The Supreme Court upheld most of Obama’s Affordable Care Act yesterday. So how does that decision shape the health care market going forward? Grace-Marie Turner has some ideas. She's a co-author of "Why ObamaCare is Wrong for America." Turner is also president and founder of the Galen Institute, a public policy research group that aims to promote free-market solutions for health reform.
"It's going to increase taxes, it's going to increase the deficit, [and] it's massively unpopular," Turner says of the Act. The author also points out that the Supreme Court's ruling does not render the entire law constitutional.
"There were only two provisions of this 2700-page piece of legislation that were before the court: the individual mandate and the mandate on the states to dramatically expand their Medicaid budget. It didn't uphold the whole law," Turner says. "There are still a lot of other provisions in this law that are not settled and are very likely to continue to make their way through the courts." One example Turner mentions is the HHS mandate, which requires religious institutions to provide no-cost contraceptives to employees.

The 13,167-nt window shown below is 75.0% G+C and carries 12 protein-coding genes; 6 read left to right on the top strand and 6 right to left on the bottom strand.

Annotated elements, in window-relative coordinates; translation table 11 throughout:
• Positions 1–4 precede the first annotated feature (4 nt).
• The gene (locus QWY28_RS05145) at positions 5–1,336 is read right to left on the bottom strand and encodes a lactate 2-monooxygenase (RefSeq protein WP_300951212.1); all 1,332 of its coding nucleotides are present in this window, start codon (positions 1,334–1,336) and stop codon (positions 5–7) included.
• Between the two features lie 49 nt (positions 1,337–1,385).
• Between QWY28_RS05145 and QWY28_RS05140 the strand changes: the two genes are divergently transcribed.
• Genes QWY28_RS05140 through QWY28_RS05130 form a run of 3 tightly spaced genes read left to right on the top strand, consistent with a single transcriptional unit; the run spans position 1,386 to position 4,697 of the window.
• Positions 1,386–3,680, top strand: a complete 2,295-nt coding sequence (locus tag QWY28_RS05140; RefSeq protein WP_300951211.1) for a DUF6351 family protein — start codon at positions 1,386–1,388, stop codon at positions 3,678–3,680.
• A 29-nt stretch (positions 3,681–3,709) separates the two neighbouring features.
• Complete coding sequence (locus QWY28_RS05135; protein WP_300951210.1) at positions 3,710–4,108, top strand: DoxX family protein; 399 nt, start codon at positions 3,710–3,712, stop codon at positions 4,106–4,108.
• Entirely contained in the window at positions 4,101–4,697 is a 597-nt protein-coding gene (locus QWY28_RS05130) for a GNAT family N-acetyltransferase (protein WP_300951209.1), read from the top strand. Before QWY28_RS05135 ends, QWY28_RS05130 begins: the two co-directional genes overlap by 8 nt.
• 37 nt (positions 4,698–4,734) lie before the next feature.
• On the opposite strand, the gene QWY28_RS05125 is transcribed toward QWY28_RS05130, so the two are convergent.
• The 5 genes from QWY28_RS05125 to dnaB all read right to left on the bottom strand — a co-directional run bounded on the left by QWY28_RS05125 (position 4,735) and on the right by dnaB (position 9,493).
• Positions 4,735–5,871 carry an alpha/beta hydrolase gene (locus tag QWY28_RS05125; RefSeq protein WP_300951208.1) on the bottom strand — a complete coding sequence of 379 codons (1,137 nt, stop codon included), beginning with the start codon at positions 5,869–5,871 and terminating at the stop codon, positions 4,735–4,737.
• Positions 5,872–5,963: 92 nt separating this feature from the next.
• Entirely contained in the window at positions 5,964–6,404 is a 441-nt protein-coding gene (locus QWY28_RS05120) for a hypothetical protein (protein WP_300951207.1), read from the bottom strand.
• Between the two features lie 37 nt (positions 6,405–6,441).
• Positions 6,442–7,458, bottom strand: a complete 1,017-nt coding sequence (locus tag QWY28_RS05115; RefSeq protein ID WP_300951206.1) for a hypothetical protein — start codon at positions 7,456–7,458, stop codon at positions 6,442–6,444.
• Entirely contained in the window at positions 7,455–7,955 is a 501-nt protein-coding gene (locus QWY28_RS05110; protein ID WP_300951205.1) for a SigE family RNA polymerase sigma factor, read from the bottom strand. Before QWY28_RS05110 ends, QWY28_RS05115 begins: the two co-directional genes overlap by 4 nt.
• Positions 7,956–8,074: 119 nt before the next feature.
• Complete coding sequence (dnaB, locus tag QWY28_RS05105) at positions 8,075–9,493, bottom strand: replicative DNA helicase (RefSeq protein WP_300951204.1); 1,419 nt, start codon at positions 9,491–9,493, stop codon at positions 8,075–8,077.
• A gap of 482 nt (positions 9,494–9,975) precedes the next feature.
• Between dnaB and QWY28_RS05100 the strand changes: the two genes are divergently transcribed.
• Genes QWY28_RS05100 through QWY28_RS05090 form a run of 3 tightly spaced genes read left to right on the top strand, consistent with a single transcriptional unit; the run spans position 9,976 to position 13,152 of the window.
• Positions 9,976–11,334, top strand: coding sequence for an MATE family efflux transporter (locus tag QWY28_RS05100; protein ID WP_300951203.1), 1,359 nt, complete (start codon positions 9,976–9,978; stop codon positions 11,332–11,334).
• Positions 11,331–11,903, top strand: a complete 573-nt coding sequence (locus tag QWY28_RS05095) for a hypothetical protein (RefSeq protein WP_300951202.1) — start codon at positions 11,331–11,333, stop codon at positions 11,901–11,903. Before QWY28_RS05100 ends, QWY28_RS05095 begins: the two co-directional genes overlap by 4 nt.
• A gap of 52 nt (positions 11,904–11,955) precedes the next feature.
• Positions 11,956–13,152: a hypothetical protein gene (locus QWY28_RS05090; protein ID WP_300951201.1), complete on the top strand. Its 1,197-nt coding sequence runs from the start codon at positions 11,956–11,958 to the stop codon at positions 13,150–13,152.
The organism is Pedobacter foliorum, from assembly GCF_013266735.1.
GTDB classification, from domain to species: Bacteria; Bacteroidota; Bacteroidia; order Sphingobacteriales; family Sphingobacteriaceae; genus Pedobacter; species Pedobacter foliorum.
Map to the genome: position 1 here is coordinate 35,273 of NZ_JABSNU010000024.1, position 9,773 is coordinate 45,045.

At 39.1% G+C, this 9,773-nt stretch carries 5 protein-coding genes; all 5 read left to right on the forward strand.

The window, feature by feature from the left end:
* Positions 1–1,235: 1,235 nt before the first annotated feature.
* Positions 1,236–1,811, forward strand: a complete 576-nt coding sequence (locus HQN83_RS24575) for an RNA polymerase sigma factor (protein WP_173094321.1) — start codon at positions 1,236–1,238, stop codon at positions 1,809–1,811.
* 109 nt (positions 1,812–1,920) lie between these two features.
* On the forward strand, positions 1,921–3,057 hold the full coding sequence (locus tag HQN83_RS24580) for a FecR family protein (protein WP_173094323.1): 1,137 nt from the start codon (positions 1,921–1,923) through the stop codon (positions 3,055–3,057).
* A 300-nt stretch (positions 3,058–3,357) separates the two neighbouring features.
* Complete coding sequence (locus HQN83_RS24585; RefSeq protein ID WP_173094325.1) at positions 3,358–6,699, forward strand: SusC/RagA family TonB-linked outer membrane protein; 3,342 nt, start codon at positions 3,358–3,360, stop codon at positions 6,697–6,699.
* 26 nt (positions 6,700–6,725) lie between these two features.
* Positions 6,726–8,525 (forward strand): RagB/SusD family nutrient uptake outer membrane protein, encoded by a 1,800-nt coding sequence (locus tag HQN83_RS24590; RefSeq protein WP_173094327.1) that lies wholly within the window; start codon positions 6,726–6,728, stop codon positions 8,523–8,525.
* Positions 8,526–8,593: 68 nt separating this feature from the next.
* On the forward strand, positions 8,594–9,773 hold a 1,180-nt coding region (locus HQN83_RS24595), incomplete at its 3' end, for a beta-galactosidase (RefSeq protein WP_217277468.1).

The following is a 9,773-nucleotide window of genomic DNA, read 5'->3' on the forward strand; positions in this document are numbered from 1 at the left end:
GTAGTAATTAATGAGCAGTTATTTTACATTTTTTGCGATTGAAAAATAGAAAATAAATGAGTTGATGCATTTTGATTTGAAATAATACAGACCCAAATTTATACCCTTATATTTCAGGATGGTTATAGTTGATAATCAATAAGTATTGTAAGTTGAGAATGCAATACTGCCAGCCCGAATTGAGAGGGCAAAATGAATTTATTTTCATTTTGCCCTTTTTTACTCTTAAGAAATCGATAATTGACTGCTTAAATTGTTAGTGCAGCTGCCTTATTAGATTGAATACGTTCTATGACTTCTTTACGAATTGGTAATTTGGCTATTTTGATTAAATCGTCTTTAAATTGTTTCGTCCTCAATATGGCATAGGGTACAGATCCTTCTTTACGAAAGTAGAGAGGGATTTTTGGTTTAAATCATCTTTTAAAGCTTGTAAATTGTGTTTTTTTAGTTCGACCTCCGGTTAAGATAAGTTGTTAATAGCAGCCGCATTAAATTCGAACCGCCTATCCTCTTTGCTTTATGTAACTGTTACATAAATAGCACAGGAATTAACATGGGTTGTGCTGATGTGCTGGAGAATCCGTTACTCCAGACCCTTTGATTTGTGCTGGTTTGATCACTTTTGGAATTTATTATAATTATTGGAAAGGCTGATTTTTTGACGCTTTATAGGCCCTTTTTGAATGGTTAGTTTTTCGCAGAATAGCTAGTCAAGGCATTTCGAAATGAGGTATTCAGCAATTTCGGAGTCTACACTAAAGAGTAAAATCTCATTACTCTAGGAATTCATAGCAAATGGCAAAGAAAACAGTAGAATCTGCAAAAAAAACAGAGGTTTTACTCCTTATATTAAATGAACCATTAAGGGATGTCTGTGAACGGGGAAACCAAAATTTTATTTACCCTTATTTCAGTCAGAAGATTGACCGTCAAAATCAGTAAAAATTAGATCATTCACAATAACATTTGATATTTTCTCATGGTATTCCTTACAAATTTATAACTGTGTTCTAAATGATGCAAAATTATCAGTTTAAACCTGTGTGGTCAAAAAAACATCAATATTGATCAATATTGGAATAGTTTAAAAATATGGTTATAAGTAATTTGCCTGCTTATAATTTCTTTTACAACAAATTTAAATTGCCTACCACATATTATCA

Turner points out another possible stumbling block for the Act's policies: the states themselves, who now face a deadline to set up the prescribed healthcare exchanges. “Wisconsin will not take any action to implement Obamacare,” Republican Governor Scott Walker said in a statement. “I am hopeful that political changes in Washington, D.C., later this year ultimately end the implementation of this law at the federal level.”
Mark Pauly is a conservative economist and is considered the father of the individual mandate idea. For Pauly, one of the major concerns is the exclusive nature of the exchange markets.
"I personally think it's appropriate to offer fairly generous subsidies to lower or middle-income people to help them afford health insurance," the economist says. "But the way the law works, you only get that subsidy if you get your insurance through the exchange, whereas [if] you take a lousy job at a good company to get health insurance, you don't get any help at all. You're on your own."
Turner believes that the Act relies too much on mandates, and favors a more incentive-based program. "Given the proper incentives and the proper health plan, people will voluntarily get the preventive care they need," the public policy researcher says. "They're healthier, and they actually wind up spending less on health care because they actually have more control over their personal resources and the policy they have."